Next we will discuss self-centeredness of strong product of graphs.

Theorem 3.

Let G=G1Gn be the strong product of graphs G1,G2,,Gn. Then G is d-self-centered graph if and only if, for some k{1,,n}, Gk is d-self-centered graph and diam(Gi)d for every i, 1in.

Proof.

For any two vertices x=(x1,,xn) and y=(y1,,yn), the distance between them is given in : (1)dx,y=max1indGixi,yi. Now, the eccentricity of any vertex x of G is given by (2)eccx=maxdx,y:yVG=maxmax1indGixi,yi:yVG,where x=(x1,,xn) and y=(y1,,yn).

First, let Gk be d-self-centered graph for some k{1,2,,n} and diam(Gi)d for all i, 1in. Since Gk is d-self-centered, ecc(xk)=d and there exists some yk in Gk such that d(xk,yk)=d. As diam(Gi)d for all i, 1in, the distance between any two vertices in any Gi cannot exceed d. Hence, ecc(x)=d for all xV(G) and thus G is d-self-centered graph.

Conversely, let G be a d-self-centered graph. If, for some l{1,,n}, diam(Gl)=dl>d, then there exist vertices xl and yl in Gl such that d(xl,yl)=dl. Now for x=(x1,,xl,,xn) and y=(y1,,yl,,yn) in V(G), d(x,y)d(xl,yl)=dl>d and so ecc(x)dl>d. This contradicts the fact that G is d-self-centered graph and thus it is proven that diam(Gi)d for all i. Now, our claim is that there exists k{1,,n} such that Gk is d-self-centered graph. On the contrary, suppose that none of Gi is d-self-centered graph. Then there exist vertices xiV(Gi) for all i such that ecc(xi)=di<d. Let x=(x1,,xn). Then ecc(x)=max1in{di}<d, which contradicts the fact that G is d-self-centered graph.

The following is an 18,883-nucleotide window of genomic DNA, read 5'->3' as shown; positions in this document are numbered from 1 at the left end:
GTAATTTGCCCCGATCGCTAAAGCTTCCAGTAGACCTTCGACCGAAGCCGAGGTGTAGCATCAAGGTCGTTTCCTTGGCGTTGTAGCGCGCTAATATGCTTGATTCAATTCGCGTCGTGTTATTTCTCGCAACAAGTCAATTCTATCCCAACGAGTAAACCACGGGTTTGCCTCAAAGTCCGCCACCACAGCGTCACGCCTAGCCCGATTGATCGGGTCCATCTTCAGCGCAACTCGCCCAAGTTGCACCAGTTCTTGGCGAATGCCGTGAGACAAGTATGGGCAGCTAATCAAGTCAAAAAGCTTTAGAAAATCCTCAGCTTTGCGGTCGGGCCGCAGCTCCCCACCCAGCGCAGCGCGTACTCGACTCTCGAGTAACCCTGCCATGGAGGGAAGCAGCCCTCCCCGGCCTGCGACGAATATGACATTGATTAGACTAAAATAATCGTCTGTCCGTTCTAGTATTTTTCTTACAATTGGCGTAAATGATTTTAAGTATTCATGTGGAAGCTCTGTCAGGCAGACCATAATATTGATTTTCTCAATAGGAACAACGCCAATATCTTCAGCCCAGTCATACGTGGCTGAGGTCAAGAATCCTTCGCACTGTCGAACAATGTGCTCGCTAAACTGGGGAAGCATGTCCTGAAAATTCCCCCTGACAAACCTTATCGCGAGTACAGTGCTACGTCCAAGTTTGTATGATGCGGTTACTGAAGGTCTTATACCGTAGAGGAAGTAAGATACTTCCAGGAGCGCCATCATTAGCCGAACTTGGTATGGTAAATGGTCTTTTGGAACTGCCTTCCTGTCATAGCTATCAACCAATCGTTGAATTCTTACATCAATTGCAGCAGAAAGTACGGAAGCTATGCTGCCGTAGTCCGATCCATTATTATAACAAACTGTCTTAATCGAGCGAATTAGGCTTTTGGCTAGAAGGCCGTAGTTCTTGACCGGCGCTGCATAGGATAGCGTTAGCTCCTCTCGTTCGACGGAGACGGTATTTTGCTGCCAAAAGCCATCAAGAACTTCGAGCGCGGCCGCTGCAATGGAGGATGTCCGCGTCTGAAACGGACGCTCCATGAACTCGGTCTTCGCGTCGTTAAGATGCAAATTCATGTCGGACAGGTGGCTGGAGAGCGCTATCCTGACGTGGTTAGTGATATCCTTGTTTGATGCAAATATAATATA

In the following lemma, we determine the formula for the distance between two vertices in the co-normal product of a finite number of graphs.

Lemma 4.

Let G=G1G2Gn be the co-normal product of graphs G1,G2,,Gn. The distance between x=(x1,,xn) and y=(y1,,yn) in G is(3)dx,y=1if  xi~yi  for  some  i1,2,,ndxi,yiif  Gj=K1,  ji2if  xy,  xlyl  for  exactly  one  index  l  and  GjK1  for  some  jl2if  xy  and    at  least  two  indicesk,l  s.t.  xkyk  and  xlyl.